National Truck Driver Appreciation Week

2 MinutesBy NZ Trucking magazineSeptember 18, 2018

This week is the perfect opportunity to acknowledge the hardworking men and women of the New Zealand road transport industry, says Road Transport Forum chief executive Ken Shirley.

“National Truck Driver Appreciation Week is upon us and is a great time for organisations around the country to recognise the critical role played by truck drivers in keeping our economy moving.”

Shirley says every day road transport operators haul tens of thousands of tonnes of freight all over the country; be that food for supermarket shelves, logs from forestry skid sites, export product to our ports or building materials to the construction site.

“While putting up with a fair degree of negative publicity from the ill-informed, New Zealand‘s truck drivers are on the whole highly skilled professionals doing a very challenging job. They often work in remote locations through the dead of the night to make sure that freight is delivered safely where and when the rest of us demands it, a service that most New Zealanders just take for granted.”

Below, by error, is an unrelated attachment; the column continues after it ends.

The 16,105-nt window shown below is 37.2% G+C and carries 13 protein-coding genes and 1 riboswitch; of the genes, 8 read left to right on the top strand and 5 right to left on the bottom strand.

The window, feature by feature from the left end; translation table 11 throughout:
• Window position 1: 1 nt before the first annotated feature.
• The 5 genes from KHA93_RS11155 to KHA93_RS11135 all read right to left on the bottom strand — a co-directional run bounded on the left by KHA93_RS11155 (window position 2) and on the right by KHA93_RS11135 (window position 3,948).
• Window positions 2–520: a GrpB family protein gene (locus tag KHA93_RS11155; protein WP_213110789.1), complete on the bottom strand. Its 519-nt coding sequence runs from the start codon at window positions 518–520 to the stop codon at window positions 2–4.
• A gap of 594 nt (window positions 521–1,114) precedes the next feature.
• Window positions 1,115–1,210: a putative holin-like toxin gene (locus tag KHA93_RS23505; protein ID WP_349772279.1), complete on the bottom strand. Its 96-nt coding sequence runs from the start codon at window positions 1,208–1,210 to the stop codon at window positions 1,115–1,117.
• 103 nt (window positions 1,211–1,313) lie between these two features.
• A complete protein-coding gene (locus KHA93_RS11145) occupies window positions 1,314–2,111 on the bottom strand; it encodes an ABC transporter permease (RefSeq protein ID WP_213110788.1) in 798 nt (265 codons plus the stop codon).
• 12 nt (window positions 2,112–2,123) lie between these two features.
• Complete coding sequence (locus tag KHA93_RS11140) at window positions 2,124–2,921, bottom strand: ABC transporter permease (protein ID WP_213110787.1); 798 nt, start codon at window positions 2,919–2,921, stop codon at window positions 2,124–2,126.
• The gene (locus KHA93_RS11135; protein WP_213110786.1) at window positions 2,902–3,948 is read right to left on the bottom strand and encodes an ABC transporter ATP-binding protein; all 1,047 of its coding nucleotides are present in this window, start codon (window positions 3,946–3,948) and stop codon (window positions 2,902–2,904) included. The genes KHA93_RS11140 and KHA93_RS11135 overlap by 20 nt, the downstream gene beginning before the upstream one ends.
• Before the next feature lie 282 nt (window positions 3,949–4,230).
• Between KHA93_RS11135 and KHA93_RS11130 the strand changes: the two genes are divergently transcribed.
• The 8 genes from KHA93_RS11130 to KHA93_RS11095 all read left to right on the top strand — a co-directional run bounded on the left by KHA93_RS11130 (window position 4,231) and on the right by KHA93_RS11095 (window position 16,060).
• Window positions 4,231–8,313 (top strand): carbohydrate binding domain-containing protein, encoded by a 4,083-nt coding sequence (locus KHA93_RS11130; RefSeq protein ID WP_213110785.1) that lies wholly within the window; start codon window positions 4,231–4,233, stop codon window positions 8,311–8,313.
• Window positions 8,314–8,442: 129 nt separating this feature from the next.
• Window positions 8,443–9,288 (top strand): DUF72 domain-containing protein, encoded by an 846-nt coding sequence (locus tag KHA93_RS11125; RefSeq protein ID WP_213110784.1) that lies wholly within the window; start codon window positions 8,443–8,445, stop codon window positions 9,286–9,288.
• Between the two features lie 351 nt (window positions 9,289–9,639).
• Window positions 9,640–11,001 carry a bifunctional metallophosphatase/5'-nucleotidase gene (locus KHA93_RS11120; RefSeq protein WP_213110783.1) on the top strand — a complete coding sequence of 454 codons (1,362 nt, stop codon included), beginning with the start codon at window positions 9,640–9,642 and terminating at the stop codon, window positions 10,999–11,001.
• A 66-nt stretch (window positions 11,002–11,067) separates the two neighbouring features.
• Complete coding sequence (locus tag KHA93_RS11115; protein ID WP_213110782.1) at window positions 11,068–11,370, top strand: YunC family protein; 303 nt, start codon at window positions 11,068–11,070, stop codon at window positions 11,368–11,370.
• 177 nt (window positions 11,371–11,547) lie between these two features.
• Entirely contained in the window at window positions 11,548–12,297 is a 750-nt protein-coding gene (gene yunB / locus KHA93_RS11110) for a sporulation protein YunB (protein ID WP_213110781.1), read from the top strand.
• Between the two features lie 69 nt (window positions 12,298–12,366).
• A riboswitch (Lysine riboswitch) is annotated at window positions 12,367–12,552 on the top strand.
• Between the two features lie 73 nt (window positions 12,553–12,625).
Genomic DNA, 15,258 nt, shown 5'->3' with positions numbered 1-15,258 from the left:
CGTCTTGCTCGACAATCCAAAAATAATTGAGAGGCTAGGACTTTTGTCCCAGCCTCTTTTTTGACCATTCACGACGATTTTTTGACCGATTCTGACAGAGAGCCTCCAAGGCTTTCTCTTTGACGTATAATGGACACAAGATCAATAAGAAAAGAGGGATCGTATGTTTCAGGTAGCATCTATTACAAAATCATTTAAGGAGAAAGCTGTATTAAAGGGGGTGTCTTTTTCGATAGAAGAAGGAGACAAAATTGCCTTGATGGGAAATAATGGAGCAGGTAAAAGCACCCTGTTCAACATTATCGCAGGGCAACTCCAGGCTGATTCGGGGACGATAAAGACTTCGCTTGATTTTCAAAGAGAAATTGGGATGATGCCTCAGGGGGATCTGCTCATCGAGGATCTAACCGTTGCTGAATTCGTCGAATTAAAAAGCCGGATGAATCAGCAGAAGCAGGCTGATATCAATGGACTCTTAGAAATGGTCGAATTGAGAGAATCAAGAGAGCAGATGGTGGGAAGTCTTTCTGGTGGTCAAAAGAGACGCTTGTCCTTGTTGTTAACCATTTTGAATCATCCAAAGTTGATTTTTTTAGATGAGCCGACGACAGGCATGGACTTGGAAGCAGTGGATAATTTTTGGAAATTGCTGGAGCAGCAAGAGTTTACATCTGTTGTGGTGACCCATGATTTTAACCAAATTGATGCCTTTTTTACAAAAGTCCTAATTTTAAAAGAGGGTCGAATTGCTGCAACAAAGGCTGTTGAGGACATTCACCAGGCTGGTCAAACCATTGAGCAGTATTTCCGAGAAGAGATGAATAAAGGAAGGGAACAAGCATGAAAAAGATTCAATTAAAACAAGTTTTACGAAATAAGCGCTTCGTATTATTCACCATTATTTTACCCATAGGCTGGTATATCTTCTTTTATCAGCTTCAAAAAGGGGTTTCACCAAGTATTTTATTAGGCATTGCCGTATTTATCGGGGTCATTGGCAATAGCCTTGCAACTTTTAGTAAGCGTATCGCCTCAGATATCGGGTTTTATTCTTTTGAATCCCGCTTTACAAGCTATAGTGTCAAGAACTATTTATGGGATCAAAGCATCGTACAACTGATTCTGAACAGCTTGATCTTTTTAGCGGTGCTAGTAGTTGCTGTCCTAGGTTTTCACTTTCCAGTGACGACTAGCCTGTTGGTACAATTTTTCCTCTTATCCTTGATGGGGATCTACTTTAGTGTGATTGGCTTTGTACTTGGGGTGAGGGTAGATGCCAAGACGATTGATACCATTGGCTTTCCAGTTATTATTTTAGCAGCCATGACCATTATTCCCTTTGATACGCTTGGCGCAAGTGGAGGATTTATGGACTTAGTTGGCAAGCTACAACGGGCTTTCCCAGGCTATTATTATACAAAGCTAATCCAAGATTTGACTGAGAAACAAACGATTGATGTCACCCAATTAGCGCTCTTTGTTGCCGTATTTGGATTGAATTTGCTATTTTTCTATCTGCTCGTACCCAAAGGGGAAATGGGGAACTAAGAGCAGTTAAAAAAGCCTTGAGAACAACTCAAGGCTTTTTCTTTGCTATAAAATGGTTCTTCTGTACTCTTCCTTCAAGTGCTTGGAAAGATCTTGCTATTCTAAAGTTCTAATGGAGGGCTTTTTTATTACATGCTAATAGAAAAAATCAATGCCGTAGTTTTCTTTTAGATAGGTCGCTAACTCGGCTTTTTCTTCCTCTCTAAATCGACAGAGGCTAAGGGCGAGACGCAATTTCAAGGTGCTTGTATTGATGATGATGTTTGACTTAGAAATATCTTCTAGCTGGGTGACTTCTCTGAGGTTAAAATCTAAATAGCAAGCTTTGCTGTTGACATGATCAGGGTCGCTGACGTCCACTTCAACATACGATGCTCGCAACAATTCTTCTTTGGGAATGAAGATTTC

New Zealand, like other developed economies is currently going through an acute professional driver shortage. Shirley says the RTF estimates that we are around 4,000 drivers short of where we need to be to sustain the future growth of our economy.

“The fact is that if we can‘t transport our goods to market, whether that be domestically or to international customers, our economy will grind to a halt. Needless to say the industry is working extremely hard to recruit and retain young motivated New Zealanders who are keen for a life on the road. Next week‘s NZ Truck Driving Championship Final and NZ Road Transport Industry Awards in Dunedin are evidence of the effort we are putting in to celebrate the professionalism and skill of our drivers.

“The dedicated men and women of the road transport industry very rarely ask for it, but this week is a chance for the rest of us to finally say ‘thanks‘ for all they do. They really are the driving force of our economy,” says Shirley.